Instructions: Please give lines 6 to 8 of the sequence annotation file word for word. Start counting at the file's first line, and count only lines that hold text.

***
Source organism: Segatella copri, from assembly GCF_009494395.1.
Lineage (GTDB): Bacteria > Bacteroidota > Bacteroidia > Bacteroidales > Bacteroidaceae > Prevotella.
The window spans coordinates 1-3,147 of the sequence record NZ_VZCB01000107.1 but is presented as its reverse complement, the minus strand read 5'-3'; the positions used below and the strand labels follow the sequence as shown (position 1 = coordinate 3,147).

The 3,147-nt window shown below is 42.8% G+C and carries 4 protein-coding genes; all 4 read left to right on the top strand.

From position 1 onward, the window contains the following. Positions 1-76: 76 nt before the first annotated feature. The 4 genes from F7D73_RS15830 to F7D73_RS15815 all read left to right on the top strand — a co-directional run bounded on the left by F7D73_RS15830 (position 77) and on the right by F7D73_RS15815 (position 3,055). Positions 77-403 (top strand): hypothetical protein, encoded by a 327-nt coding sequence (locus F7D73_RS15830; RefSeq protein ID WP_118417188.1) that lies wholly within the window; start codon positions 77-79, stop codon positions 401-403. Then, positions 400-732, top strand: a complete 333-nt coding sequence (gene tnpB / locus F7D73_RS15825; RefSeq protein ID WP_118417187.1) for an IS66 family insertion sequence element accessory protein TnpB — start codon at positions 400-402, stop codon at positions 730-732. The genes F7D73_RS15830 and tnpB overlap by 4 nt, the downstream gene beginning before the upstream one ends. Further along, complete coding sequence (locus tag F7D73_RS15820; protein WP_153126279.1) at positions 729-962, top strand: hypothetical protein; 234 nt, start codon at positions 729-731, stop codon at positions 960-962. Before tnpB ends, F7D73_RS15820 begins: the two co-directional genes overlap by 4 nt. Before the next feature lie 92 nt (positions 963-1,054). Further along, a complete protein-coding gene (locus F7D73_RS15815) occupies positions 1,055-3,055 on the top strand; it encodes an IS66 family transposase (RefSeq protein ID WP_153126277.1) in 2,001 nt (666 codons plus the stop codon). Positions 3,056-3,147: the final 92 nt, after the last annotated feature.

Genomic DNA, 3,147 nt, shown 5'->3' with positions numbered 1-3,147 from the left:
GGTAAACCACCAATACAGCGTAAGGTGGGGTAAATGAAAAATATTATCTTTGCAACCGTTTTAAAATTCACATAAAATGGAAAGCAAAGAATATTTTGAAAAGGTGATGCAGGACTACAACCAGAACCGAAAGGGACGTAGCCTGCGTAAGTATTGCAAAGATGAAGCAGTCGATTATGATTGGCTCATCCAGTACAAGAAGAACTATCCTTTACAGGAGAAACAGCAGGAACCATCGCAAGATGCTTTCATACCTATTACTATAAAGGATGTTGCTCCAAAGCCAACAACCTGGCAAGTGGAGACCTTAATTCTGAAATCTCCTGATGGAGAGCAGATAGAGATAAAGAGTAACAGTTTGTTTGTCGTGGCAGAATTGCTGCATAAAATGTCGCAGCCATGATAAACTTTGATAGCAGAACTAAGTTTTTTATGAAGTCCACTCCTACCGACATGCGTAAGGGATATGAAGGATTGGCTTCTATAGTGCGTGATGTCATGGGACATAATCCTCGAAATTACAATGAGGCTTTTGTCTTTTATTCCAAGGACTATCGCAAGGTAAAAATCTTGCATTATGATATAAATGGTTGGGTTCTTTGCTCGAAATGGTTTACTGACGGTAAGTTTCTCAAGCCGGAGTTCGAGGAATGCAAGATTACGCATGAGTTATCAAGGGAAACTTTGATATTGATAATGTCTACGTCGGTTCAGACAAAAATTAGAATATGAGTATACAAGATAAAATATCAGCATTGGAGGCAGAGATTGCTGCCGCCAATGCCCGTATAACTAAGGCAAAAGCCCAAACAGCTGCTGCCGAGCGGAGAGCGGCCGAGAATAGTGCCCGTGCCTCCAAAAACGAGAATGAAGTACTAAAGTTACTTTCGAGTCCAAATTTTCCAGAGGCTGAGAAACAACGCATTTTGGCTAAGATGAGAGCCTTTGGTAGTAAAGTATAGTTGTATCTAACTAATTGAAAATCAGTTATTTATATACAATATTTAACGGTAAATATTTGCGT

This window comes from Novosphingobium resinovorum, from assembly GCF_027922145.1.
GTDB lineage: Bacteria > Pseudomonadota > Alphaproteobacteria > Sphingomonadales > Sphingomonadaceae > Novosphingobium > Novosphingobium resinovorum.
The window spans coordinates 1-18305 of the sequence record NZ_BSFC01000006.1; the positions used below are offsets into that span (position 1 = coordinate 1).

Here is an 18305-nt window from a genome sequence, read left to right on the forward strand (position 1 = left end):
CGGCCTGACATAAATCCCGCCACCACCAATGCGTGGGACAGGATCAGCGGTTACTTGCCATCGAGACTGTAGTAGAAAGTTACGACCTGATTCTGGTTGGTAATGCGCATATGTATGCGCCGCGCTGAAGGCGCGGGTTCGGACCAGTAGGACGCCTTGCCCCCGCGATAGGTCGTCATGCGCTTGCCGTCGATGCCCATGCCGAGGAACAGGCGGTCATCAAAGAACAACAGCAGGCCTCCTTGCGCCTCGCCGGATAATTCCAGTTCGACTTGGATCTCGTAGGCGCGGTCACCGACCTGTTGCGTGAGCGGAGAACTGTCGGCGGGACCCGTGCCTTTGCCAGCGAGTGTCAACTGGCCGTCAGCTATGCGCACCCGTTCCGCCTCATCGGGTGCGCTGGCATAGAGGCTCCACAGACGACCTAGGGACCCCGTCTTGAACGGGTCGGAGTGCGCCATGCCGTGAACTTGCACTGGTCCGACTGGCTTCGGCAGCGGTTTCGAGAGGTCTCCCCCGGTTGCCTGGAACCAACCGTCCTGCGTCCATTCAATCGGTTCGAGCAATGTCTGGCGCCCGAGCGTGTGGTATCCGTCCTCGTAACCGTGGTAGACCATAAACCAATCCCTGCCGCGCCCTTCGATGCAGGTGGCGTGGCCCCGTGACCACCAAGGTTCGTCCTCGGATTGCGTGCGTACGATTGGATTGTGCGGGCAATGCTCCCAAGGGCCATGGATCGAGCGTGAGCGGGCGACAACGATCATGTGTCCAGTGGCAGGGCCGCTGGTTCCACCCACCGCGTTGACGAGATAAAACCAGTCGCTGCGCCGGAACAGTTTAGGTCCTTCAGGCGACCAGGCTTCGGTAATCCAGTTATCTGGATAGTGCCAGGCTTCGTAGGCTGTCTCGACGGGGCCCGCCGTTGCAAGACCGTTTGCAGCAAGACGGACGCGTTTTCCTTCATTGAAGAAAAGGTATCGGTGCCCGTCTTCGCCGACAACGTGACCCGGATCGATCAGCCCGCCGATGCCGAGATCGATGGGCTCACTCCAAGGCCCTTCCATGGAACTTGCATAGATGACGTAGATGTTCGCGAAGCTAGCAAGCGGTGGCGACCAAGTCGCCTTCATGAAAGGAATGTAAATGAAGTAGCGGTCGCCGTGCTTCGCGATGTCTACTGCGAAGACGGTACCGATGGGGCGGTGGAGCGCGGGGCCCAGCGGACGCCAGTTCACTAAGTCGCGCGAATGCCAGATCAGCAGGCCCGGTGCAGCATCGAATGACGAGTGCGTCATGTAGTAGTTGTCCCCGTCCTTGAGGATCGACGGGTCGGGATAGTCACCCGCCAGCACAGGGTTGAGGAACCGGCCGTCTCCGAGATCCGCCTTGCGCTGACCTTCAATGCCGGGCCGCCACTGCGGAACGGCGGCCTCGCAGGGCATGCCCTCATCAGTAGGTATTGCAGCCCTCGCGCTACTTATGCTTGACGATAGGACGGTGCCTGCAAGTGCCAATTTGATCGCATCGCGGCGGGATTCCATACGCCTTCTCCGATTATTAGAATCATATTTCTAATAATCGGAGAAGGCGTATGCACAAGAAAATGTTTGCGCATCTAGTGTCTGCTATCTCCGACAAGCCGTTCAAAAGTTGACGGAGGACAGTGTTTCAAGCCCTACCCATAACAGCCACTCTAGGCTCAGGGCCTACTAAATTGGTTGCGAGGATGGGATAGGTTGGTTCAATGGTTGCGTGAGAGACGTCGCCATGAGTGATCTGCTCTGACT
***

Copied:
Genomic DNA, 3,147 nt, shown 5'->3' with positions numbered 1-3,147 from the left:
GGTAAACCACCAATACAGCGTAAGGTGGGGTAAATGAAAAATATTATCTTTGCAACCGTTTTAAAATTCACATAAAATGGAAAGCAAAGAATATTTTGAAAAGGTGATGCAGGACTACAACCAGAACCGAAAGGGACGTAGCCTGCGTAAGTATTGCAAAGATGAAGCAGTCGATTATGATTGGCTCATCCAGTACAAGAAGAACTATCCTTTACAGGAGAAACAGCAGGAACCATCGCAAGATGCTTTCATACCTATTACTATAAAGGATGTTGCTCCAAAGCCAACAACCTGGCAAGTGGAGACCTTAATTCTGAAATCTCCTGATGGAGAGCAGATAGAGATAAAGAGTAACAGTTTGTTTGTCGTGGCAGAATTGCTGCATAAAATGTCGCAGCCATGATAAACTTTGATAGCAGAACTAAGTTTTTTATGAAGTCCACTCCTACCGACATGCGTAAGGGATATGAAGGATTGGCTTCTATAGTGCGTGATGTCATGGGACATAATCCTCGAAATTACAATGAGGCTTTTGTCTTTTATTCCAAGGACTATCGCAAGGTAAAAATCTTGCATTATGATATAAATGGTTGGGTTCTTTGCTCGAAATGGTTTACTGACGGTAAGTTTCTCAAGCCGGAGTTCGAGGAATGCAAGATTACGCATGAGTTATCAAGGGAAACTTTGATATTGATAATGTCTACGTCGGTTCAGACAAAAATTAGAATATGAGTATACAAGATAAAATATCAGCATTGGAGGCAGAGATTGCTGCCGCCAATGCCCGTATAACTAAGGCAAAAGCCCAAACAGCTGCTGCCGAGCGGAGAGCGGCCGAGAATAGTGCCCGTGCCTCCAAAAACGAGAATGAAGTACTAAAGTTACTTTCGAGTCCAAATTTTCCAGAGGCTGAGAAACAACGCATTTTGGCTAAGATGAGAGCCTTTGGTAGTAAAGTATAGTTGTATCTAACTAATTGAAAATCAGTTATTTATATACAATATTTAACGGTAAATATTTGCGT

This window comes from Novosphingobium resinovorum, from assembly GCF_027922145.1.